Call it providential, but days before the nation celebrated Araw ng Kagitingan yesterday, President Duterte uttered two words that probably the nation wanted to hear from the Chief Executive for some time now — “Back off.”
It was addressed to China whose maritime vessels have been monitored to be massing around Pag-asa, one of a handful of islands occupied by Filipinos in the West Philippine Sea.
For quite some time, the President has set aside the country’s victory in the arbitral tribunal in the name of friendship. He has mostly withheld his early criticism of Beijing’s expansive claims that has raised tension among other claimants over the key waterway.
President Duterte’s independent foreign policy of being friend to everyone and enemy to none has reaped rewards in terms of billions of dollars in benefits that include loans and investments from three countries alone the past two years.
But on Thursday last week, as the Philippine military warned of hundreds of Chinese Coast Guard and fishing vessels swarming around the island, also known as Thitu among the Chinese, Duterte finally spoke: “I will not plead or beg, but I am just telling you to lay off the Pag-asa because I have soldiers there. If you touch it, that’s another story. Then I will tell my soldiers ‘prepare for suicide missions.’”
Brave words those. For one who has time and again reminded critics at home that going to war with China is not an option, it must have taken a lot for Mr. Duterte to issue such a warning. It’s like telling China that “Hey, we are friends but don’t get what belongs to me.”
J.K. Rowling once said, “It takes a great deal of bravery to stand up to our enemies, but just as much to stand up to our friends.”
It could very well apply to the Philippine situation vis-a-vis its relationship with China.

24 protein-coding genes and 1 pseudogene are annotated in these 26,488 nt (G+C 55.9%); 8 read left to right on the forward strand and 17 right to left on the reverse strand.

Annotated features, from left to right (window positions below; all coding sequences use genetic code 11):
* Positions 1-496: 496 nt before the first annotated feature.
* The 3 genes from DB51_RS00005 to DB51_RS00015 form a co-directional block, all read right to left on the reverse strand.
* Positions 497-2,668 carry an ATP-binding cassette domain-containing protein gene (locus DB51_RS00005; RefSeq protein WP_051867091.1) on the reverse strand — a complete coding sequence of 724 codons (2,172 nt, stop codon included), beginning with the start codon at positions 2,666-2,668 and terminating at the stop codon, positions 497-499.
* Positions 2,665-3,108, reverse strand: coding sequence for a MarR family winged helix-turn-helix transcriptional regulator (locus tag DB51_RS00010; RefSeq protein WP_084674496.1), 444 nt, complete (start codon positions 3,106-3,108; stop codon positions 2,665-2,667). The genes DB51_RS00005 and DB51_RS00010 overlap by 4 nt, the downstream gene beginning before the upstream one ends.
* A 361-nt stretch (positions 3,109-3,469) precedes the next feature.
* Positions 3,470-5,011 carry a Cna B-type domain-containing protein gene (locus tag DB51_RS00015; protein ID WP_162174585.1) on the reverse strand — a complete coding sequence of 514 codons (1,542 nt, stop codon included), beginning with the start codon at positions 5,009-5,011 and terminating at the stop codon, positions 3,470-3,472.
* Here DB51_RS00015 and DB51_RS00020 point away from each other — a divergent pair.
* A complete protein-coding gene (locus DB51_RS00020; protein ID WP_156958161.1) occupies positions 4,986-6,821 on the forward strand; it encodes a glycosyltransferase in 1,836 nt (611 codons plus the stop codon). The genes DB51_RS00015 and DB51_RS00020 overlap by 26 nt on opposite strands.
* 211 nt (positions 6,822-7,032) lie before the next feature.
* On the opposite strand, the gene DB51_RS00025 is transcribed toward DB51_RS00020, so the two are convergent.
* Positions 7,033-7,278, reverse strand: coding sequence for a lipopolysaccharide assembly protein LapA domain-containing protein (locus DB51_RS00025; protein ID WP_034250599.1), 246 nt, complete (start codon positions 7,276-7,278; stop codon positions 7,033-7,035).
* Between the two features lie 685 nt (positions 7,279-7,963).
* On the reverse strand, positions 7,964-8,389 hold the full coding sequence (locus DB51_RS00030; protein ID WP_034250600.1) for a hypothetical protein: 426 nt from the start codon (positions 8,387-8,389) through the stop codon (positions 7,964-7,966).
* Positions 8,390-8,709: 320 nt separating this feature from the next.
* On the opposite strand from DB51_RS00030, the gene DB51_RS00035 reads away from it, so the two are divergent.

As the nation celebrated Araw ng Kagitingan yesterday, we are reminded of the bravery and heroism of our soldiers, many of whom gave up their lives in the name of freedom.
Fighting in the Bataan front lines with their American counterparts, they were forced to surrender on 9 April 1942 after 93 days of gallant resistance against the superior Japanese force. They were made to walk some 140 kilometers from Mariveles, Bataan to Capas, Tarlac under the scorching heat of the sun with no food and water for days in what is now known the world over as the infamous “Death March.”
Some 60,000 Filipino and American troops were made prisoners of war by the Japanese.
More than the historical significance of the event, the annual observance aims to revive the principles of kagitingan or bravery, specifically the love of country. It seeks to strengthen the Filipino people’s collective sense of national pride and patriotism as well as to inspire the youth who will eventually take on the mantle of leadership in our land.
Indeed, the purpose of history is to learn from it. A nation ignorant of its past will never truly progress. We live freely, because our heroes fought bravely.
It is on this note that we’d like to commend the President for such show of bravado. He doesn’t need to ride a jetski and plant the Philippine flag on the disputed islands. All he has to do is be true to his role as leader of all freedom-loving Filipinos.
There is no better time to be brave than now.